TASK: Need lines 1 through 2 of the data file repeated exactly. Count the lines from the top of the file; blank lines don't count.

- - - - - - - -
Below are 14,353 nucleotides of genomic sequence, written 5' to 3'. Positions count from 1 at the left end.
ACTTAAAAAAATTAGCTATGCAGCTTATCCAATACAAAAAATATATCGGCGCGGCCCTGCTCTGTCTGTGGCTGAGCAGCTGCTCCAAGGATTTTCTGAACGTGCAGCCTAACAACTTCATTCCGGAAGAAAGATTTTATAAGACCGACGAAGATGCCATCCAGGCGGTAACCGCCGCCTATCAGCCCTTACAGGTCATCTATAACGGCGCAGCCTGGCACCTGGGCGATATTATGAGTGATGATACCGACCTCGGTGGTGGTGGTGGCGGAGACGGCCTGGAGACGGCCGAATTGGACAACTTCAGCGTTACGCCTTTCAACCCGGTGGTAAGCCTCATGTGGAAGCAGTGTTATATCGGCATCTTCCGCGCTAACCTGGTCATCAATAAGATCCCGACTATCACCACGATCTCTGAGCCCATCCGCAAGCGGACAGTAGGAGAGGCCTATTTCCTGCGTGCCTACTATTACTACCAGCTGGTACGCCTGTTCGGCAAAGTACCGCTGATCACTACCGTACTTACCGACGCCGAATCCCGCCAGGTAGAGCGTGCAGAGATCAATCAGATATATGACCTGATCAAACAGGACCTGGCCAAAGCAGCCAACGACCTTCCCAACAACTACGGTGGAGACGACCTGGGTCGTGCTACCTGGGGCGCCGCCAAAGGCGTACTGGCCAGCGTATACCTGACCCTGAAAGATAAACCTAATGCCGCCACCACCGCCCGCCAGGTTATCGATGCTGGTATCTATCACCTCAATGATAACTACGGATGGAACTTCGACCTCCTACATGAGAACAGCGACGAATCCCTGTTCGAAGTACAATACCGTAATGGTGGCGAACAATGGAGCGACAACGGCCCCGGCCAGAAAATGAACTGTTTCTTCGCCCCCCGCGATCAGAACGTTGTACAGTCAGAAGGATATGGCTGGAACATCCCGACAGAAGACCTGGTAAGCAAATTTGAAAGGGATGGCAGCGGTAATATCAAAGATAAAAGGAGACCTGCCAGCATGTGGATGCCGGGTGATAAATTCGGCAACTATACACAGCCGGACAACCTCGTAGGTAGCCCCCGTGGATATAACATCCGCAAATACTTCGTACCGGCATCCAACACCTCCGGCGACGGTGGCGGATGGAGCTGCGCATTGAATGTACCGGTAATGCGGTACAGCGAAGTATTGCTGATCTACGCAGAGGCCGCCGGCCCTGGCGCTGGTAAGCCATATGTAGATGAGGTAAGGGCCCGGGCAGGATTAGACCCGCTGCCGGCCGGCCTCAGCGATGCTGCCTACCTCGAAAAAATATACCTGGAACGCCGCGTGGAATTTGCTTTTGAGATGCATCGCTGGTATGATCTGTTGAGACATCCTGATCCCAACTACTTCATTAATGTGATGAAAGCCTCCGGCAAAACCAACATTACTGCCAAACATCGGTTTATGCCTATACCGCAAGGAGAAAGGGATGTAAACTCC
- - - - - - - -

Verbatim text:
Below are 14,353 nucleotides of genomic sequence, written 5' to 3'. Positions count from 1 at the left end.
ACTTAAAAAAATTAGCTATGCAGCTTATCCAATACAAAAAATATATCGGCGCGGCCCTGCTCTGTCTGTGGCTGAGCAGCTGCTCCAAGGATTTTCTGAACGTGCAGCCTAACAACTTCATTCCGGAAGAAAGATTTTATAAGACCGACGAAGATGCCATCCAGGCGGTAACCGCCGCCTATCAGCCCTTACAGGTCATCTATAACGGCGCAGCCTGGCACCTGGGCGATATTATGAGTGATGATACCGACCTCGGTGGTGGTGGTGGCGGAGACGGCCTGGAGACGGCCGAATTGGACAACTTCAGCGTTACGCCTTTCAACCCGGTGGTAAGCCTCATGTGGAAGCAGTGTTATATCGGCATCTTCCGCGCTAACCTGGTCATCAATAAGATCCCGACTATCACCACGATCTCTGAGCCCATCCGCAAGCGGACAGTAGGAGAGGCCTATTTCCTGCGTGCCTACTATTACTACCAGCTGGTACGCCTGTTCGGCAAAGTACCGCTGATCACTACCGTACTTACCGACGCCGAATCCCGCCAGGTAGAGCGTGCAGAGATCAATCAGATATATGACCTGATCAAACAGGACCTGGCCAAAGCAGCCAACGACCTTCCCAACAACTACGGTGGAGACGACCTGGGTCGTGCTACCTGGGGCGCCGCCAAAGGCGTACTGGCCAGCGTATACCTGACCCTGAAAGATAAACCTAATGCCGCCACCACCGCCCGCCAGGTTATCGATGCTGGTATCTATCACCTCAATGATAACTACGGATGGAACTTCGACCTCCTACATGAGAACAGCGACGAATCCCTGTTCGAAGTACAATACCGTAATGGTGGCGAACAATGGAGCGACAACGGCCCCGGCCAGAAAATGAACTGTTTCTTCGCCCCCCGCGATCAGAACGTTGTACAGTCAGAAGGATATGGCTGGAACATCCCGACAGAAGACCTGGTAAGCAAATTTGAAAGGGATGGCAGCGGTAATATCAAAGATAAAAGGAGACCTGCCAGCATGTGGATGCCGGGTGATAAATTCGGCAACTATACACAGCCGGACAACCTCGTAGGTAGCCCCCGTGGATATAACATCCGCAAATACTTCGTACCGGCATCCAACACCTCCGGCGACGGTGGCGGATGGAGCTGCGCATTGAATGTACCGGTAATGCGGTACAGCGAAGTATTGCTGATCTACGCAGAGGCCGCCGGCCCTGGCGCTGGTAAGCCATATGTAGATGAGGTAAGGGCCCGGGCAGGATTAGACCCGCTGCCGGCCGGCCTCAGCGATGCTGCCTACCTCGAAAAAATATACCTGGAACGCCGCGTGGAATTTGCTTTTGAGATGCATCGCTGGTATGATCTGTTGAGACATCCTGATCCCAACTACTTCATTAATGTGATGAAAGCCTCCGGCAAAACCAACATTACTGCCAAACATCGGTTTATGCCTATACCGCAAGGAGAAAGGGATGTAAACTCC